Mirror mirror on the wall, who is the darkest of them all? In the hairy chested world of zythology (study of the brew), that would be Guinness Foreign Extra Stout. On the SRM colour chart for HTML tones, it is pretty close to absolute black, and on the Pantone colour palette, it is a 426C. The mysteries behind one’s innate, primal instincts and fears that are cloaked in the dark evoke curiosity and consternation at the same time. However, as part of the generation schooled by Hong Kong actor George Yam, I find no fear in the dark.
Guinness Foreign Extra Stout, the bread-winning older brother to the urbane, creamy bar-pulled Guinness Draft, has been with Singapore since the first years of its independence. It has grown to be as iconic in Singapore as chicken rice and has even been given a Chinese dialect name by its adoptive Singaporean family – Ang Ji Kao (红 舌狗), which means red-tongued dog.
The pioneer generation has even devised various recipes to increase the potency of the already robust and bold beverage. The most famous version calls for a raw egg yolk that would keep the drinker as hardy as this stiff drink, good for coolie-ing all day and nights of carousel.
Having been around since the first cask reached our shores in 1869, its history has become intertwined with that of our nation. To mark almost 150 years of residence on the island, limited-edition designed bottles and cans have been released to commemorate the occasion. The artwork incorporates recognisable symbols of everyday life in Singapore like the Raffles statue along Boat Quay and the red plastic chair at most hawker centers. It pays homage to what it means to be Singaporean and weaves a tapestry of nostalgia.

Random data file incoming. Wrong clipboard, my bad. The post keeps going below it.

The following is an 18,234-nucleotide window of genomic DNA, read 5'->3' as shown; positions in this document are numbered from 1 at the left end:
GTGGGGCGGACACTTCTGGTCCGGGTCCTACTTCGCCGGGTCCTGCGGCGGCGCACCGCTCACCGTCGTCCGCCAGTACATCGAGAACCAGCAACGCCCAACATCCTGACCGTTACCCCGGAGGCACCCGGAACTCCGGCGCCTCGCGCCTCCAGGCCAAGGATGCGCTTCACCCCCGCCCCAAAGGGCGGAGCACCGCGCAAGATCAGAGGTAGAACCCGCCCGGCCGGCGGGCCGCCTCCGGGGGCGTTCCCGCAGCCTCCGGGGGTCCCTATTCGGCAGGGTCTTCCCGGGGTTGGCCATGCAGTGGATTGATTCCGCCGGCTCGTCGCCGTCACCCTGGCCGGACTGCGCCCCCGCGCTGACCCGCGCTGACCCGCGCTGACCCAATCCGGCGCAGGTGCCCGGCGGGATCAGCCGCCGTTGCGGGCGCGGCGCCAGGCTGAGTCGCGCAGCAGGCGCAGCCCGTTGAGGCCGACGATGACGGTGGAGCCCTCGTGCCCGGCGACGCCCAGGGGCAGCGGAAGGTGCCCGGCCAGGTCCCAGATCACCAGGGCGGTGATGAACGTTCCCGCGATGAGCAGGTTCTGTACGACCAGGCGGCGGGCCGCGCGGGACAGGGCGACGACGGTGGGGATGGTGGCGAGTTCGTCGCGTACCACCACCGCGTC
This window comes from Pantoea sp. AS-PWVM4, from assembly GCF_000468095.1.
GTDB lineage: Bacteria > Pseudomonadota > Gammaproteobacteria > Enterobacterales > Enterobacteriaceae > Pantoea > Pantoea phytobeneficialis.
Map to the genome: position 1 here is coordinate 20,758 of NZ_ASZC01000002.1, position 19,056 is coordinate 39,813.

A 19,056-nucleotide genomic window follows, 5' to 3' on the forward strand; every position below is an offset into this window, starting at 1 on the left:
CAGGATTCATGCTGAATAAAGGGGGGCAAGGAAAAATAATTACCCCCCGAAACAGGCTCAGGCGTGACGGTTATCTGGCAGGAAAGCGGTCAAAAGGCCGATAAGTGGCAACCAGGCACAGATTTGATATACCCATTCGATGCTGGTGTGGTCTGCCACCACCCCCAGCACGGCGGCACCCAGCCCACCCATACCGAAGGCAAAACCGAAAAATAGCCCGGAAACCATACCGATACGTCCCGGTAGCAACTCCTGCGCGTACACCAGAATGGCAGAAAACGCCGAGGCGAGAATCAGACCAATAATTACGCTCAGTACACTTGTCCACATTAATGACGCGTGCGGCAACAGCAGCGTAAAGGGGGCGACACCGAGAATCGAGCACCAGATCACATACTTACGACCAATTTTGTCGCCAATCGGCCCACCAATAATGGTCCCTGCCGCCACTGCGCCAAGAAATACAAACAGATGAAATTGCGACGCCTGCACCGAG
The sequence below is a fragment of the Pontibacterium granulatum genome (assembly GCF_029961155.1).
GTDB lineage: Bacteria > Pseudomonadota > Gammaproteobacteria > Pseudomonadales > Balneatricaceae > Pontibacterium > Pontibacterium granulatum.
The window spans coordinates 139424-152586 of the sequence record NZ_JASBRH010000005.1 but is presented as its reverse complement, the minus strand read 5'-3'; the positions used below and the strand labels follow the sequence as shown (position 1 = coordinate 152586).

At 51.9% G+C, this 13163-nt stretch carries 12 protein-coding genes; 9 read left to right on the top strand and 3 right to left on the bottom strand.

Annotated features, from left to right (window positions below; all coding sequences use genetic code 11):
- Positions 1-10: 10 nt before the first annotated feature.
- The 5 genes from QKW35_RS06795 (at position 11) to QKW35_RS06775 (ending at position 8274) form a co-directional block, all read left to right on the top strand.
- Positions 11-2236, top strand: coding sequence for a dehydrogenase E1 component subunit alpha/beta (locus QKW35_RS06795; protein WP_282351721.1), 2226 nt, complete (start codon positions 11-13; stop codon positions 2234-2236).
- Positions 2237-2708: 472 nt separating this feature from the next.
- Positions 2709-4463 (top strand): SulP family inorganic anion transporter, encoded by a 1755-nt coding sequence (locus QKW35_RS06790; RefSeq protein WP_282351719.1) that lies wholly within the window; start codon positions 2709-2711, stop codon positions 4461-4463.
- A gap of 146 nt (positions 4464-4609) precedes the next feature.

As part of this effort, Guinness also collaborated with Humans of Singapore to publish a coffee table book showcasing the dreamers, the innovators and the do-ers who have inspired us through the years. Titled “Men of Singapore”, the book records the true stories of men who embody the shared values of generosity, authenticity, innovation, courage and supportiveness. The book consists of 25 unique stories to jump into with a good mug of Guinness.
To spread the festivities island-wide, Guinness will be offering prizes up to S$60,000 worth of furnishing vouchers who purchase Limited Edition bottles or cans. From now until end May, three lucky winners who purchase six-pack Guinness Foreign Extra Stout Limited Edition cans will stand to win S$10,000 worth of home furnishing vouchers, if the letters “DOG” are found on the underside of the tab.
For more information, visit the Facebook page of Guinness Singapore.